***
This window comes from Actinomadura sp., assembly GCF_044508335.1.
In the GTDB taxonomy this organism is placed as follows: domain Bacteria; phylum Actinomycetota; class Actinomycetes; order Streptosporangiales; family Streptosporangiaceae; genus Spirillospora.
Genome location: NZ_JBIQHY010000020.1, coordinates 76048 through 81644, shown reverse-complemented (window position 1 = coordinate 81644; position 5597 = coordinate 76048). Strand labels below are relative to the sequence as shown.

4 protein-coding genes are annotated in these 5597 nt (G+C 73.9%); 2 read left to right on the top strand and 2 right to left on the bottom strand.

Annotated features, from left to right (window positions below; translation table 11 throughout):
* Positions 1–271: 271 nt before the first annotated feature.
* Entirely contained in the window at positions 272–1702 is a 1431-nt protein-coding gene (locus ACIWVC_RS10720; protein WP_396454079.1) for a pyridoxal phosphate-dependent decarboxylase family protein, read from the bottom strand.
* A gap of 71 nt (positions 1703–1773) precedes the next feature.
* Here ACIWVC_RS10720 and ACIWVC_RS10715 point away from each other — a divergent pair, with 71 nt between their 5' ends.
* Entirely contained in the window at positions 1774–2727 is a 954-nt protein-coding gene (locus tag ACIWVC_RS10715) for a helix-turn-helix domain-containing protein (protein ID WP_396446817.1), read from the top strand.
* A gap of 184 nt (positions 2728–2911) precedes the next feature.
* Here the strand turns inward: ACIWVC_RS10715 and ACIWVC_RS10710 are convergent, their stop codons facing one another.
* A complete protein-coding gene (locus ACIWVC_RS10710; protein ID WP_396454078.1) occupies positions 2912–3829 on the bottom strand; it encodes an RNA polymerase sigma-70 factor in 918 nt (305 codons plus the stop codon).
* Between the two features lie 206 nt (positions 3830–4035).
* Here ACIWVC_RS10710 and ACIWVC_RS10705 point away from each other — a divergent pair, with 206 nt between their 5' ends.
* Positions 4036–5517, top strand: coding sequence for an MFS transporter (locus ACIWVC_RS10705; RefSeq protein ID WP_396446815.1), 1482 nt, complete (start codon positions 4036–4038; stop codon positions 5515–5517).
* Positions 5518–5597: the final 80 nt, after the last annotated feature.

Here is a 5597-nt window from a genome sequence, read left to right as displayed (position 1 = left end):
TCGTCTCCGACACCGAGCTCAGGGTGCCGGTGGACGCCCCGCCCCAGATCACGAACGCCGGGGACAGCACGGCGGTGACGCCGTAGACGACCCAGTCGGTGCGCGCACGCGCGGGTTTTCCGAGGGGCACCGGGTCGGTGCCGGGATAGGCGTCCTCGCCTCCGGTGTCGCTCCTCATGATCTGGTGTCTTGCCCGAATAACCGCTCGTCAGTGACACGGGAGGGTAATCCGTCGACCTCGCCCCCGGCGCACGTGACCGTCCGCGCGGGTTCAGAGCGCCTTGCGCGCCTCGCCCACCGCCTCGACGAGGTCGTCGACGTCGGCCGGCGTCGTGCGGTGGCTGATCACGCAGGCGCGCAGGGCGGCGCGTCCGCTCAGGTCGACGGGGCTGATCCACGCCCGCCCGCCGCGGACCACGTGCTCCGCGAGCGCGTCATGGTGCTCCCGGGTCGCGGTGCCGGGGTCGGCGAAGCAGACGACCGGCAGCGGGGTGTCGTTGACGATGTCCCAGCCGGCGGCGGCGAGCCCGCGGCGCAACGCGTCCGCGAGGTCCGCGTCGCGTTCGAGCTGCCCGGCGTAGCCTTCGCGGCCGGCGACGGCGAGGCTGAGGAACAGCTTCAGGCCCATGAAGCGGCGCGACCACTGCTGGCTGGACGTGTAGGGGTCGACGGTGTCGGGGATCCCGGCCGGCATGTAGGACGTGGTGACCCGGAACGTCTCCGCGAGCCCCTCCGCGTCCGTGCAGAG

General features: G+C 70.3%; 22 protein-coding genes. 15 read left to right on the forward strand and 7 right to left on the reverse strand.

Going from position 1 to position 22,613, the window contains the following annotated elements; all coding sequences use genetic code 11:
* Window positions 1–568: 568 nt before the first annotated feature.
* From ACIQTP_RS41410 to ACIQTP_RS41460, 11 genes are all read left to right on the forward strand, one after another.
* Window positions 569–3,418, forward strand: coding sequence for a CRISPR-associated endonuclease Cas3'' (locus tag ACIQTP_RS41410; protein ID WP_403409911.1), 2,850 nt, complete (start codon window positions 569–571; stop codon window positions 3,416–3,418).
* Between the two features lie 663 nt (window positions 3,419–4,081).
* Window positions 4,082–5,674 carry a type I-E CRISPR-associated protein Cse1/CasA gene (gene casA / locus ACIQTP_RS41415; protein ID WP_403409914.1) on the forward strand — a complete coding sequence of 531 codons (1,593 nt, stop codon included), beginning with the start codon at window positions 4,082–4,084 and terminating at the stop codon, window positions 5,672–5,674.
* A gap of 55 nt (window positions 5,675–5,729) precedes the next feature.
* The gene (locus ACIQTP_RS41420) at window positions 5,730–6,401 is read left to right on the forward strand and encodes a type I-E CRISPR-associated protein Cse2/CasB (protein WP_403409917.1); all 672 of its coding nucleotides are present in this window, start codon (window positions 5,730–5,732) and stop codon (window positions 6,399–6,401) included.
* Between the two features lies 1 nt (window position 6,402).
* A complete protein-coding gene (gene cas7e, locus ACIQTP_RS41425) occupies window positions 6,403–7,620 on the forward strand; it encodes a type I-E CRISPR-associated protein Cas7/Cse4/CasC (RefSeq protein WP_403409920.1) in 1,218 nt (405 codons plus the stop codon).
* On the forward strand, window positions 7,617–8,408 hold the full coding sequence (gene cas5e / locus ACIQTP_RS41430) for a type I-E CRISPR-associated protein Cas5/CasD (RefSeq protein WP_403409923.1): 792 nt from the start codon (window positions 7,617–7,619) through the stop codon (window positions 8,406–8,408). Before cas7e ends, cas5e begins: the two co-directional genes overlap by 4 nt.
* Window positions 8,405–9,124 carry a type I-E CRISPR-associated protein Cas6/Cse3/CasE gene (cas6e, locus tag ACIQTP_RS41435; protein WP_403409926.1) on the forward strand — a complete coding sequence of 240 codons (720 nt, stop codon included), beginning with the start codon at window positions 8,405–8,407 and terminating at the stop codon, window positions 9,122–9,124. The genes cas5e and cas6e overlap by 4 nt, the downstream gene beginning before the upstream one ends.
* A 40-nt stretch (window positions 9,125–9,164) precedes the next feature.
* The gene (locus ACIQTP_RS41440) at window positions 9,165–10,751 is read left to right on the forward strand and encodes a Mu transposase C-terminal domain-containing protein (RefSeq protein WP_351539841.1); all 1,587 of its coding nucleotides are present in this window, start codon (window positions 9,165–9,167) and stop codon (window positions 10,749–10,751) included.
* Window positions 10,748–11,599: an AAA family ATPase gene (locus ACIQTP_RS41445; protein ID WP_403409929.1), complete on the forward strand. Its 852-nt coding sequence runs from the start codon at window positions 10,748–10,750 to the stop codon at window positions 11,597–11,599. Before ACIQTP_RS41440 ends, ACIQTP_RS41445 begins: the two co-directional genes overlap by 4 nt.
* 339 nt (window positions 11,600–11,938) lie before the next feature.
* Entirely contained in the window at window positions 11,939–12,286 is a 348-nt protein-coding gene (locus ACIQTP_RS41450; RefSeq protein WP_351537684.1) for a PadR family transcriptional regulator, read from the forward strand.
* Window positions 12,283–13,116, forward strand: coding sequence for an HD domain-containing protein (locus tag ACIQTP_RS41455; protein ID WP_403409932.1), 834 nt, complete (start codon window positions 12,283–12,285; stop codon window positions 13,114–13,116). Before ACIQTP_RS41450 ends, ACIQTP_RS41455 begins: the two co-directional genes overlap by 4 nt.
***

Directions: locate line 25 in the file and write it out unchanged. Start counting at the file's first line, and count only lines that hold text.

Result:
* Between the two features lie 663 nt (window positions 3,419–4,081).